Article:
Guest Posting: How to Give a TED Talk by Manoush Zomorodi

Manoushz ZomorodiManoush Zomorodi is the host of WNYC’s New Tech City which is available for download on iTunes. She is the author of Camera Ready: How to Present Yourself and Ideas On Air or Online. Follow her on Twitter @manoushz. She blogs at manoushz.com/blog and writes for The Huffington Post.

How to Give a TED Talk

Yup, everybody wants a TED talk at their event these days. I recently coached three teachers to help them deliver “TED-like” talks at a primary education conference.

The event was held by a very high-profile non-profit organization and these teachers were no strangers to public speaking—they had years of experience giving speeches, teaching larges classes, and appearing on TV.

But they needed guidance on how to “talk TED”, i.e. engage the audience for 7-15 minutes on their topic “Why Teaching is a Calling.” They didn’t quite get how to craft their ideas into something conversational and inspiring that would RADICALLY MOVE the audience.

I tried to explain: what makes a TED Talk different?

  1. There’s no podium—just you and an open space.
  2. It’s not merely a presentation of data or research; it’s your view of the world.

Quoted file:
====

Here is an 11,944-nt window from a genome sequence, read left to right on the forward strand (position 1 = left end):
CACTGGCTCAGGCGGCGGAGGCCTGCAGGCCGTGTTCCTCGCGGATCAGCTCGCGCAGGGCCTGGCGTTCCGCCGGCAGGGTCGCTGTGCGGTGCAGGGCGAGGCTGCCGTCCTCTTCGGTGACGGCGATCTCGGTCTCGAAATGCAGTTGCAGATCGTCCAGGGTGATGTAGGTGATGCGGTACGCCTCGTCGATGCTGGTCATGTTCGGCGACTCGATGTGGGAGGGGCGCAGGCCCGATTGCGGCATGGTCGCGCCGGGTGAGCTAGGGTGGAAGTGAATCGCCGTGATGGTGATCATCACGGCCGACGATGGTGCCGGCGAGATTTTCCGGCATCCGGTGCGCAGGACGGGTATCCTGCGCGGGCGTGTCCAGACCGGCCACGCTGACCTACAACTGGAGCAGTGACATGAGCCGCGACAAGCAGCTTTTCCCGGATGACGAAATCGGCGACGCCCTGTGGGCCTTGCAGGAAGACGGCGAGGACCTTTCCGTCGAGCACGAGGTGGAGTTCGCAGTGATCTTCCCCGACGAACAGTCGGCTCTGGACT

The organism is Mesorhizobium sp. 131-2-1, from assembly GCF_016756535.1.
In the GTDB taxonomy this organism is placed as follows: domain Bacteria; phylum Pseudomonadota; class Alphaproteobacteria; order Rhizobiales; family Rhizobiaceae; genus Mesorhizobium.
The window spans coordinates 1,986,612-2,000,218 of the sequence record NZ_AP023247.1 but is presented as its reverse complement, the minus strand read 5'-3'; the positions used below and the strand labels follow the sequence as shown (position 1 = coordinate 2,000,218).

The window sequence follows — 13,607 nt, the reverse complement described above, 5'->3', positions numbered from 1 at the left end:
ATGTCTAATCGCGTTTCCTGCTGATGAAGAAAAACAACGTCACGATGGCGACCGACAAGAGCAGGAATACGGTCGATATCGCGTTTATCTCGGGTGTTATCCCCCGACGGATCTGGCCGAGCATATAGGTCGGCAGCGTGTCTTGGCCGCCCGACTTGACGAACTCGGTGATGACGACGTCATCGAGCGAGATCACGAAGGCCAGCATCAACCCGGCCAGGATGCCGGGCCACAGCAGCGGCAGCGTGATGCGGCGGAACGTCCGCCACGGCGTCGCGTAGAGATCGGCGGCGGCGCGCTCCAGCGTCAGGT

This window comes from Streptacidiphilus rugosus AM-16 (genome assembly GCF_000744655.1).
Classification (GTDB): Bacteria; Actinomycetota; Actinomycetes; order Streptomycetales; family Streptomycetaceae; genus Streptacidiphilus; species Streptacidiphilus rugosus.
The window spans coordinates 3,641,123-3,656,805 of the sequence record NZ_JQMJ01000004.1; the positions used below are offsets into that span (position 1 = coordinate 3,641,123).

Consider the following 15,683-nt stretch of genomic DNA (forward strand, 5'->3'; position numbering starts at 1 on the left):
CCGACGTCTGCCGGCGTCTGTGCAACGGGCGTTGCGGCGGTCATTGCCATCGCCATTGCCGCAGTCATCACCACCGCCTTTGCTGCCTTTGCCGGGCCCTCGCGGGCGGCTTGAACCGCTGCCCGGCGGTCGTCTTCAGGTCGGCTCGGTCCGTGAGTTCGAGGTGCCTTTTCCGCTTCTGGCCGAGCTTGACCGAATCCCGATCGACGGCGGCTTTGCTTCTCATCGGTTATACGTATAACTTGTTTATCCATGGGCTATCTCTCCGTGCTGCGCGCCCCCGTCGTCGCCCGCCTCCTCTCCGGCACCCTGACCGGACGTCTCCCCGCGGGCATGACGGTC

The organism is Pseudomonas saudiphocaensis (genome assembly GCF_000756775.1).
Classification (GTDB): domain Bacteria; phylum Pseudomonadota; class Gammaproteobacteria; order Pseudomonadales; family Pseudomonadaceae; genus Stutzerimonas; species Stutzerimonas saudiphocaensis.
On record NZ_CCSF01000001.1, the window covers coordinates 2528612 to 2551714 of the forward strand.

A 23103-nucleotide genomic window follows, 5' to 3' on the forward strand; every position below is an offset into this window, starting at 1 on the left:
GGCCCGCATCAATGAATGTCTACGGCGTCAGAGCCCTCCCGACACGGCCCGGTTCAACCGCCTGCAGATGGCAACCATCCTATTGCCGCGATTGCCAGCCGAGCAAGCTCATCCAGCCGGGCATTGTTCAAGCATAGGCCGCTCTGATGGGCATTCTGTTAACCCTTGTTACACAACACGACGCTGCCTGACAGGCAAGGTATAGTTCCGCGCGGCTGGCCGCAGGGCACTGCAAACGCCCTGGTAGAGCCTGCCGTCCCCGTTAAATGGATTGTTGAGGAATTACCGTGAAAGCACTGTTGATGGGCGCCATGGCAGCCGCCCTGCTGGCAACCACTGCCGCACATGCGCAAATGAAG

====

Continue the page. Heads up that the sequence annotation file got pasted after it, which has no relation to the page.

3. You give insight into your thought process, not just methodology or experience.
  4. It’s vulnerable, intimate, and even, at times, unprofessional.
  5. It’s all about an emotional takeaway for the audience.

Every company or organization seems to want a TED talk these days. And it’s understandable: when done well, talks like these can transform conferences and, if filmed and edited properly, can also translate into great online viewing. Videos of some Ted talks, like Ken Robinson’s on how schools kill creativity, have been watched online over 15 million times.

But no one wants to be a cheap imitation. So avoid common traps like:

  1. Attempting to recreate actual TED-talks, like using a real brain as a prop (sorry it’s been done) or taking long pauses after saying the word “creativity” or “inspiration.” In other words, own your individuality.
  2. Wearing black. Almost always the backdrop at these TED things is black. So don’t wear black. Even with a colorful scarf.
  3. Deciding to use prompter (which is fine) but then not writing your “script” in conversational and colloquial language (see this post on How to Use Teleprompter).
  4. Getting distracted by your body language. Everyone always asks me what to do with his/her hands.

In the process of breaking down TED-talks for my client, I developed crash course that can help you deliver a TED-like talk should your CEO suddenly discover that your company needs one too.

Week 1:

Watch three TED Talks; decide on your topic and write the three things you hope the audience gets from your talk.

Week 2:

Tell someone your “story,” consider use of possible extra media or props, draft your talk (bullet points, not written out).

Week 3:

Record yourself giving your “talk” with notes to guide you. Make edits and additions. Decide whether to stick with notes or use a prompter.